Three Questions Entering Spring Football Season

NCAA rules dictate that spring practices may consist of 15 regular practices, including the generally overhyped spring game, and that all 15 practices must be completed within a 34 day period. More specific rules can be found here. This is my take on the three teams to pay attention to as college football squads start their spring practice period in the coming months, generally ranging from late February through April.

The following teams are a mix of recent and possible future national title contenders, all that hope to take advantage of spring ball to jumpstart productive momentum moving into fall practices in August. 

Oregon: 2014 Record = 13-2; NCAA College Football Playoff Runner-Up   

The Question: Can the Ducks contend after the departure of Heisman winner Marcus Mariota?

While the Ducks will return 15 starters from last season, the biggest question surrounding the team this spring will be whether or not the staff can find a suitable replacement for the team's most dynamic player, Marcus Mariota, who will forgo his redshirt senior season to enter the NFL Draft. The first man to get a shot will most likely be Jeff Lockie, a redshirt junior signal caller who has seen little meaningful action in his time at Oregon. Lockie got thrust onto the national stage during the National Championship game when Mariota was knocked out of the game for several plays, his only pass of the night falling incomplete. Lockie has the edge for sure in the spring, and his comfort level with the offense should give him a leg up on any possible competition.

Oregon's offense usually thrives behind an ultra talented quarterback, however, making the early enrollment of 4 star dual-threat quarterback Travis Waller an important development to watch this spring. Waller is a 6'2'', 189 pound quarterback from Anaheim, California, and may have enough talent to push for early playing time. The key thing to watch will be to see how Waller adapts to the speed of the college game. Oregon's offense prides itself on its efficiency, therefore how fast Waller can pick up the playbook will be a big determinant in seeing if he gets a shot to compete for the starting job in the summer, or if he is destined for a redshirt season. The quarterback competition and outcome will have a direct effect on Oregon's chances of returning to the playoffs next season.

Florida State: 2014 Record = 13-1; Lost Rose Bowl in first round to Oregon

The Question: Will Florida State and Jimbo Fisher maintain their recent success with the departure of Jameis Winston?

AP Photo/Richard Shiro

AP Photo/Richard Shiro

Jimbo Fisher's head coaching record before Jameis Winston: 31-10; his record with Winston: 27-1. While Florida State's first three season's under Fisher were by no means a failure, and served as a kind of rebuilding and re-branding period for the university, it is still yet to be seen if their recent success can be attributed to great coaching, or to having the potential number one draft pick under center. Florida State continues to bring in monster recruiting classes, but will only return four offensive starters from the 2014 season. Florida State was banged up at a few positions this year, testing their depth and providing young players with quality game experience. However, quarterback play was a large part of their recent success and much like for Oregon, finding a suitable replacement is essential.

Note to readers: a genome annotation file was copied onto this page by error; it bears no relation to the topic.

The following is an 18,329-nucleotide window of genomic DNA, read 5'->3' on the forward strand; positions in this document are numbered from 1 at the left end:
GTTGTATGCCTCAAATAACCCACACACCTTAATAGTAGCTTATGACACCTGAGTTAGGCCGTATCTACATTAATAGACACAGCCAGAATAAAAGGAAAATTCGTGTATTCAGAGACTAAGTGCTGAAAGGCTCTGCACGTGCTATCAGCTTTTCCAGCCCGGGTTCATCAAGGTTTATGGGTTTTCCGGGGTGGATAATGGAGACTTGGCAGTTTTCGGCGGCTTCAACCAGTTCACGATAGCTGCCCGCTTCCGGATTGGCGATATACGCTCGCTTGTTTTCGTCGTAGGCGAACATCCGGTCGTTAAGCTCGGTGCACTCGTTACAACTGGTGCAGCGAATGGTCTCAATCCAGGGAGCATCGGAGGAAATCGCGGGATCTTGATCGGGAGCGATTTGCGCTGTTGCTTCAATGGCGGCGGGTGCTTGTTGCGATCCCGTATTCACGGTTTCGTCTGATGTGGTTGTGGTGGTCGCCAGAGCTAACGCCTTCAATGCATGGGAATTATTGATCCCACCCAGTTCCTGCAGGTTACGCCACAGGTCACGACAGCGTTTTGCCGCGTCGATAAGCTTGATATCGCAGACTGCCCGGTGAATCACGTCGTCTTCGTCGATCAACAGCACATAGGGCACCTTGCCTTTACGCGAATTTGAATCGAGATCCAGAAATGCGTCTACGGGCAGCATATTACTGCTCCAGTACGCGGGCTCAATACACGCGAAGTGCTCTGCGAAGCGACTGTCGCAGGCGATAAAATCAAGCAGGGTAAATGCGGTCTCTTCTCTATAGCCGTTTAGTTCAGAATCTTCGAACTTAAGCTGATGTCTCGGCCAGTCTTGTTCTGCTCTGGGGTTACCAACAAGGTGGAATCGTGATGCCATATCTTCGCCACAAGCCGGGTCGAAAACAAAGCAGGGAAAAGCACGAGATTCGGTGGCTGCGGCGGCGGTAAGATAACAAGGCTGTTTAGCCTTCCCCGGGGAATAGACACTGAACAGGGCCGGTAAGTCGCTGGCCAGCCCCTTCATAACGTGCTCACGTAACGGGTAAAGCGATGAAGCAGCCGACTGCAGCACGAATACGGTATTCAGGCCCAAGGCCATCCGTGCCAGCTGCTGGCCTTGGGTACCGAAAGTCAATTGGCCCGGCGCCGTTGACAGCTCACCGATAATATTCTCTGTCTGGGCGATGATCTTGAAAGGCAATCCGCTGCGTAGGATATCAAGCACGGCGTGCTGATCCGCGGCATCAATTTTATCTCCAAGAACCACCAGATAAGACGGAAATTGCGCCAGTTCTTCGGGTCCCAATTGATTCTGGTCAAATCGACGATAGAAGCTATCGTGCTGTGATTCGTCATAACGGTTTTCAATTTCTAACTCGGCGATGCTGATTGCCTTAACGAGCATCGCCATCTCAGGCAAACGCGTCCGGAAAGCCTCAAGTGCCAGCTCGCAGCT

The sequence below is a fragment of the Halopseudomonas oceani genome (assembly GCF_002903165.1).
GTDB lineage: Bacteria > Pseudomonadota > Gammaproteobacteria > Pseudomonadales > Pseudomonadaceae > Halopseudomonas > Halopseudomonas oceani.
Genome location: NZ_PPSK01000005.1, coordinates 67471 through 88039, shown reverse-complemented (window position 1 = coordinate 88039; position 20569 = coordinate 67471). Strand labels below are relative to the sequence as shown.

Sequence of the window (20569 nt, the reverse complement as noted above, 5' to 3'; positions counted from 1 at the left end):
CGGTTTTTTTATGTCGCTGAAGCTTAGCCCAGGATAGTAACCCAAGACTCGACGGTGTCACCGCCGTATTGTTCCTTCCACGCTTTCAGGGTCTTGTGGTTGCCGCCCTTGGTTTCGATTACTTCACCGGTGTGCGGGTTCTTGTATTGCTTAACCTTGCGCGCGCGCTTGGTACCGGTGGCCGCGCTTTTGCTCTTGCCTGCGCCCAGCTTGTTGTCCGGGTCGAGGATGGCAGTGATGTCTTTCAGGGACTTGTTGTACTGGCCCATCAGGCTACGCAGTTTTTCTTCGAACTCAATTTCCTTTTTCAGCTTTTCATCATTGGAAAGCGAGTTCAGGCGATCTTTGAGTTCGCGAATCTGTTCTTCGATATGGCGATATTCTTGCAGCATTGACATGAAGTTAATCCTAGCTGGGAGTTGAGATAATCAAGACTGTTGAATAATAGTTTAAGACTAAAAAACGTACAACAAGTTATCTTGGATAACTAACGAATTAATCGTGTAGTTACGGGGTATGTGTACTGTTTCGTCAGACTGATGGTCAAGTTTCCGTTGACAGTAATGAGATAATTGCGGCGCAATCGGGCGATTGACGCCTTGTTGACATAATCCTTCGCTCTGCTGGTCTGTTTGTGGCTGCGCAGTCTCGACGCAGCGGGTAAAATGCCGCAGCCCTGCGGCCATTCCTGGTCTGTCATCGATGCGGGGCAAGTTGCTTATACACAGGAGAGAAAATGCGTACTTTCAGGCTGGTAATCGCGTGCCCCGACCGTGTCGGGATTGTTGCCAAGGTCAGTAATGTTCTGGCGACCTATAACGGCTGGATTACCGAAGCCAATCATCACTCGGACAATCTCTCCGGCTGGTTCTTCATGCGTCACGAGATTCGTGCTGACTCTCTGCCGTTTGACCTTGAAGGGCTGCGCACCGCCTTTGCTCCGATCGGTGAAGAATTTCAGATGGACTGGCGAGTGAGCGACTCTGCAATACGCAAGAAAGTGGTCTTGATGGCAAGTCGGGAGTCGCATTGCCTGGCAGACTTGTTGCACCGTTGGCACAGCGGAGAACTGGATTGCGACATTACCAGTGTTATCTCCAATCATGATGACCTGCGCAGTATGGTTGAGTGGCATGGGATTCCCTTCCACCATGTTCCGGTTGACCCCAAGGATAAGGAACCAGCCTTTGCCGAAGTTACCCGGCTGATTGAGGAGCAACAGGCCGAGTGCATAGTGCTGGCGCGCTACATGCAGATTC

Sean Maguire will be a redshirt junior and brings the most game experience to spring practice. Maguire most notably started and played the whole game against Clemson this season during Winston's one game ban for his off-field issues. Maguire threw for 304 yards and one touchdown in the overtime win, proving that he could be a suitable replacement for 2015. The talent surrounding Maguire should be enough to place Florida State as the favorite to repeat in the ACC, although enough questions should linger following spring ball that I look to see experts predicting Florida State to come back to the pack a little in a fairly tight ACC. 

Will another surpise team mix things up in the SEC this year?

Last season Ole Miss and Mississippi State were two early season surprises that both contended for the SEC title for a long stretch of the season. While both of these teams should remain relevant, is it possible a different, long forgotten team will rise to give fits to the recent dominance of Alabama in the conference? I believe it is.

Arkansas, coached by Bret Bielema, became a pesky team out of the SEC West this past fall. While they went just 7-6 and finished with only two conference wins, six of those losses were to teams ranked at the time, including a seven point loss to at the time number one Mississippi State,  and another seven point loss to a ranked Missouri team. Arkansas capped the season with an impressive 31-7 victory in the Advocare V100 Texas Bowl against Texas. Bielema's offense returns NINE starters on offense and loses only THREE players from their two deep depth chart (according to If Arkansas can maintain a defense that finished last season ranked 10th in the nation in scoring defense, continue to run the ball as a top-30 team, and improve upon their 102nd ranked passing attack, they could be poised to make things interesting again this season in the SEC, and rise as another challenger to Nick Saban and Alabama. Spring ball will be critical for Bret Beilema to get his team to believe they are ready to compete for a conference title and bring back some excitment to a fanbase with little to celebrate over the past few seasons.

These are just three teams I plan on watching this spring. All three have the talent to compete at a high level, but must find some answers over their 15 days of practice.

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